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Shiloh Adlar
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Close to Home

Post by Shiloh Adlar » Thu Nov 08, 2018 1:06 am

I've recently read some books that hit really close to home for me. My current read, which I probably never should have picked up to begin with, is very good, and I can relate to a lot of what the main character feels and thinks. However, I had my own anniversary of my brother's death come up a week ago, and I found that I had to stop reading. I was in a bad place emotionally and continuing would have been detrimental. I plan to finish it later on, but for now, I've been recommended to stay away from it as the character in the book and I both tried to do the exact same thing and it's very triggering.

What are your thoughts on reading books that you relate to whether in a positive or negative way? Do you think they can be helpful or perhaps maybe, like my current read, they seem to be more harmful. Is it a fine line that one has to be aware of when it comes to emotional connection or are you able to disconnect and simply enjoy the book for what it is?
Shiloh Adlar, Seventh Year
"Let us read, and let us dance; these two amusements will never do any harm to the world." -Voltaire

Joey Stark
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Re: Close to Home

Post by Joey Stark » Fri Nov 09, 2018 12:08 am

Hey Shiloh,

I'm so sorry to hear about your brother.
I understand this issue with books too! I love reading and do so a lot, but I also have a mental illness. Sometimes, reading a book either about the same issue or from the view point of someone with it can be really comforting; "wow it's not just me! Other people feel just like this! Even the examples are just like from my own life!" but it depends a LOT on how I'm doing at that time. I've found I also can't read things that hit very close to home on certain subjects if I don't feel great at the the time or it can make everything a lot worse. I've tried in the past to disconnect and push through but the book then stays with me throughout the day, so for me, it's about being really aware of my own ability to deal with my feelings at the time. Sometimes I'll start, feel triggered and simply put the book down for another time. It means I have an annoying stack of half-read things sometimes but better to tackle them when I'm in the right mind frame.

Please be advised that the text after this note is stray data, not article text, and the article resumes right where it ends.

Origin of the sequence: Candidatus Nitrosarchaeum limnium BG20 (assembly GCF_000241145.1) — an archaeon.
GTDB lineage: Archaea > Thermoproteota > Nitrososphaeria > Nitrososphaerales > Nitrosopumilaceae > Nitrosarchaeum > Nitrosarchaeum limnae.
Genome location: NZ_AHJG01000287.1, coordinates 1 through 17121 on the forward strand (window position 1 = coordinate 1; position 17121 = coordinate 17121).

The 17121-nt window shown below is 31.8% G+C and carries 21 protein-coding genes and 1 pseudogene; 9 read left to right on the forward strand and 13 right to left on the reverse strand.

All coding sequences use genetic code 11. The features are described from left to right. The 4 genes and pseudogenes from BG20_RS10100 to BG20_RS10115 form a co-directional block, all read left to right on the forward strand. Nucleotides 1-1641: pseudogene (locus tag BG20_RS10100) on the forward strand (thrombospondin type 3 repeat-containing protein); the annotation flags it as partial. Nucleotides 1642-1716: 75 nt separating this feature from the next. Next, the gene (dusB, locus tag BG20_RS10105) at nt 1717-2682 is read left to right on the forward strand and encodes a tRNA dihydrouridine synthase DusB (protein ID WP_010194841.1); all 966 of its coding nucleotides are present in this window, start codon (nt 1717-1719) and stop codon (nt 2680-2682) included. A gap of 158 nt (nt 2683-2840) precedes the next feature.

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Vanessa Tilley
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Re: Close to Home

Post by Vanessa Tilley » Thu Dec 06, 2018 3:21 pm

I try to read books that hit close to home because I do feel I can relate to the characters better. Sometimes, I don't like talking about what I am feeling even with my husband because I know he just won't understand. However, when I read about someone who is in my situation and knows what it feels like, it does help me feel a little better and that I am not alone out there. I will admit that it is a little hard though and sometimes I have to put a book down and come back to it later.

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Prof. Scarlet Leslie-Lewis
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Re: Close to Home

Post by Prof. Scarlet Leslie-Lewis » Wed Dec 19, 2018 4:07 am

The year after I was diagnosed, I purposely sought out memoirs and autobiographies by those who have the same condition. I think that helped me out a lot. Even though no one is exactly the same and sometimes their stories were way crazier than mine, it was nice to be able to see concrete words that described how I was feeling. There were some great analogies and suggestions to deal with difficult days.

There are characters or situations in books that hit really close to home, usually unexpectedly. Sometimes I can get by with skimming through the parts that make me uncomfortable, but there are times when I have to take a break from reading.
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